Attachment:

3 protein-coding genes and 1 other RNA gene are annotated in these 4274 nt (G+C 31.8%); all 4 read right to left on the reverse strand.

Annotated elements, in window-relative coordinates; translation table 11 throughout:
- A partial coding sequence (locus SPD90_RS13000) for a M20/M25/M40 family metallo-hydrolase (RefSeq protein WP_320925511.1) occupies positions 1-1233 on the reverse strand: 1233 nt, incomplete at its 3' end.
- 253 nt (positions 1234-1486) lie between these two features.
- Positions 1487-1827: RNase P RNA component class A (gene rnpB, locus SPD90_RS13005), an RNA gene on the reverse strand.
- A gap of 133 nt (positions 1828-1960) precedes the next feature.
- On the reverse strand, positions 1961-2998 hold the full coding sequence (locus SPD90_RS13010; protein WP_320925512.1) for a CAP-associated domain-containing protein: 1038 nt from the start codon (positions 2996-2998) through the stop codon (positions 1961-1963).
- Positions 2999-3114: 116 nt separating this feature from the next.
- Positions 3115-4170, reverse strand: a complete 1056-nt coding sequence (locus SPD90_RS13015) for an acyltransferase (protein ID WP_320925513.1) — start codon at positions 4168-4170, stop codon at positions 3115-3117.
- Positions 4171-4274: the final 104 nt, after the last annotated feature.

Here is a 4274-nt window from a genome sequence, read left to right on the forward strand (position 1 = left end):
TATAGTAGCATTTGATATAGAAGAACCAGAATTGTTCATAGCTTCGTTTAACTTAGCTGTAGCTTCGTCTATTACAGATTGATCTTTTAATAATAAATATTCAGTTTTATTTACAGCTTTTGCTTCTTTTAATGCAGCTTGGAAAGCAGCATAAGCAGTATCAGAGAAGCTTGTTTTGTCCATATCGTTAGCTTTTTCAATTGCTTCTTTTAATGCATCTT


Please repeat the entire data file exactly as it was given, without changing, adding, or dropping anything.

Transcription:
3 protein-coding genes and 1 other RNA gene are annotated in these 4274 nt (G+C 31.8%); all 4 read right to left on the reverse strand.

Annotated elements, in window-relative coordinates; translation table 11 throughout:
- A partial coding sequence (locus SPD90_RS13000) for a M20/M25/M40 family metallo-hydrolase (RefSeq protein WP_320925511.1) occupies positions 1-1233 on the reverse strand: 1233 nt, incomplete at its 3' end.
- 253 nt (positions 1234-1486) lie between these two features.
- Positions 1487-1827: RNase P RNA component class A (gene rnpB, locus SPD90_RS13005), an RNA gene on the reverse strand.
- A gap of 133 nt (positions 1828-1960) precedes the next feature.
- On the reverse strand, positions 1961-2998 hold the full coding sequence (locus SPD90_RS13010; protein WP_320925512.1) for a CAP-associated domain-containing protein: 1038 nt from the start codon (positions 2996-2998) through the stop codon (positions 1961-1963).
- Positions 2999-3114: 116 nt separating this feature from the next.
- Positions 3115-4170, reverse strand: a complete 1056-nt coding sequence (locus SPD90_RS13015) for an acyltransferase (protein ID WP_320925513.1) — start codon at positions 4168-4170, stop codon at positions 3115-3117.
- Positions 4171-4274: the final 104 nt, after the last annotated feature.

Here is a 4274-nt window from a genome sequence, read left to right on the forward strand (position 1 = left end):
TATAGTAGCATTTGATATAGAAGAACCAGAATTGTTCATAGCTTCGTTTAACTTAGCTGTAGCTTCGTCTATTACAGATTGATCTTTTAATAATAAATATTCAGTTTTATTTACAGCTTTTGCTTCTTTTAATGCAGCTTGGAAAGCAGCATAAGCAGTATCAGAGAAGCTTGTTTTGTCCATATCGTTAGCTTTTTCAATTGCTTCTTTTAATGCATCTT